B2B vs. B2C
Comparing these key metrics for emails sent as business-to-business against business-to-consumer, we see a reversal from last years’ figures. This year B2C emails are more likely to be opened (15.1% for B2B compared to 19.7% for B2C). However, B2B emails received 52% more clicks than their B2C counterparts (2.1% for B2C vs 3.2% for B2B).
Guy Hansen, senior director of professional services at Return Path, said:
“There is an onus on B2B senders to ensure that the products and services being promoted are aligned with the recipients’ organisation and their role, which implicitly means greater relevance.”
This year’s data is also available by sector, which includes: finance, retail, publishing, travel, not-for-profit (NFP), and utilities. In 2017 the top sectors for most opened emails were from finance (25.0%) and NFP (21.8%) organisations. The least opened were emails relating to utilities (14.9%) and travel (16.5%).
Jenna Tiffany, founder and strategy director at Let’sTalk Strategy, said:
“Financial emails are most likely to be bank statements or pre-statement advice, which will be important for a recipient to open. The same for utilities email, but in a more actionable way – these type of account based update emails will drive action from the recipient, whether that’s to login into their account and see their monthly statement or summary or for them to take action in their account.”
Those sectors generating most clicks from their emails were utilities (3.4%) and NFP (2.7%), while other sectors are relatively in line with the overall average of 2.2%.
CTOs are more highly polarised, with utilities taking the top spot with 23.2%. At the other end of the scale, finance is far lower with a mere 8.9% CTO.
Marcus Gearey concludes:
“This report reflects on the emails sent pre-GDPR, but may well contain clues around the growing awareness of both marketers and consumers to the issues early policy adopters were propagating. As my colleague, Chair of the Email Council Guy Hanson has pointed out, the flurry of panicked last minute GDPR comms (and bad PR it generated for everyone in email), deflected attention from the success properly prepared organisations have already reported using GDPR as the conduit to gaining greater trust with their base. The important thing to bear in mind is that overall open and click rates remain stubbornly poised at around 1 in 6 and 1 in 50, respectively: remarkably similar to anything seen in the last decade and an incredibly robust level of interest considering the competing digital communication mediums email is now up against.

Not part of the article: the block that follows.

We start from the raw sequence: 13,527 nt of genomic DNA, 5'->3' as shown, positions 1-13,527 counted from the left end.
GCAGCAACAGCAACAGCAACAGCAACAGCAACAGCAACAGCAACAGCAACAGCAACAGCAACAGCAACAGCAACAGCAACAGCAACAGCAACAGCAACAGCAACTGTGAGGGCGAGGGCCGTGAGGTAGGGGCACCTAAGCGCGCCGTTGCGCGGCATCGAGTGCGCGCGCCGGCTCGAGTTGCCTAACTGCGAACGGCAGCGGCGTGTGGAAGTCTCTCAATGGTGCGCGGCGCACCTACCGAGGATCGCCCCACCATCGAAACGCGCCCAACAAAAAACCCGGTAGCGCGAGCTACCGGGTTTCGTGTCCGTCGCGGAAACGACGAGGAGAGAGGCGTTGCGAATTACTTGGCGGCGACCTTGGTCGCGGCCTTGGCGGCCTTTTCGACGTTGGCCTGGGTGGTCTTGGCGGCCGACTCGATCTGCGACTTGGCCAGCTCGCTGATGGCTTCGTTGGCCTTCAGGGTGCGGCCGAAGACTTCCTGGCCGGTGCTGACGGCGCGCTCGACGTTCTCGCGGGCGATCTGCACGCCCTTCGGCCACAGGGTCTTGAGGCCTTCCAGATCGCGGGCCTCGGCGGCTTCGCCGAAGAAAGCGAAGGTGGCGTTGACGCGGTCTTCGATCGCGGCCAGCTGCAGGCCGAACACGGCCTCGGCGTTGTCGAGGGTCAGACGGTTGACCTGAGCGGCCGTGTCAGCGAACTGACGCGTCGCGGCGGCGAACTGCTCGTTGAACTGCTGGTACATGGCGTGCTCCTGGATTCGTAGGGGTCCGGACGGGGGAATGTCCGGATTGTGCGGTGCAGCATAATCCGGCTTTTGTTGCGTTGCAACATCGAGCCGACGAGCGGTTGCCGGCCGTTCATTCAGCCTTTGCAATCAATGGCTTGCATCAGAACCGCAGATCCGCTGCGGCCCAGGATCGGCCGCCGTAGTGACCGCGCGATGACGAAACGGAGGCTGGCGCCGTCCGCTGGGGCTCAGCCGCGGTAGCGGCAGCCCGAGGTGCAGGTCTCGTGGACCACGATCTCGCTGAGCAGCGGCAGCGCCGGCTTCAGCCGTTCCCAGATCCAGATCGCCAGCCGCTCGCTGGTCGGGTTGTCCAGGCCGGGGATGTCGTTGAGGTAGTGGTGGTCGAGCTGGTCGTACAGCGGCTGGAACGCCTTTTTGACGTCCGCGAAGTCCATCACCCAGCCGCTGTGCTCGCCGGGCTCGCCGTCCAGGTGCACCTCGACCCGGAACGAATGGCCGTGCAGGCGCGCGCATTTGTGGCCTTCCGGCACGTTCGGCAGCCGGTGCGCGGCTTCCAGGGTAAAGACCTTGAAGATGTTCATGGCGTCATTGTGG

We know from the DMA’s Marketer email tracker 2018 of the ongoing struggles with implementing basic technologies and practices that demonstrably boost engagement around segmentation and personalisation; offer targeting; sales cycle leveraging; behavioural analysis and testing. Though 2018 and beyond offers unique challenges around technology and privacy, these results should encourage all marketers that the correct use of the tools available makes these – already strong – benchmarks, eminently beatable.”
If you would like to add your data to future editions of this report, please email email@example.com and we will let you know how you can get involved.
Data were kindly provided voluntarily by DMA members. The sample covers over 23 billion emails sent by 9 different ESPs: Adestra, Communicator, Connect Direct, dotmailer, Emarsys, Instiller, Pure360, Redeye, and Zeta. These participants have a wide range of clients across various industries at disparate volumes; this report should be used as a guideline only for email performance. Only aggregate figures are reported.
Analysis was carried out by the DMA insight team. The report was written by the DMA insight and marketing teams, and the DMAs email research hub.
To read the latest versions of our Email benchmarking report, head to the links below: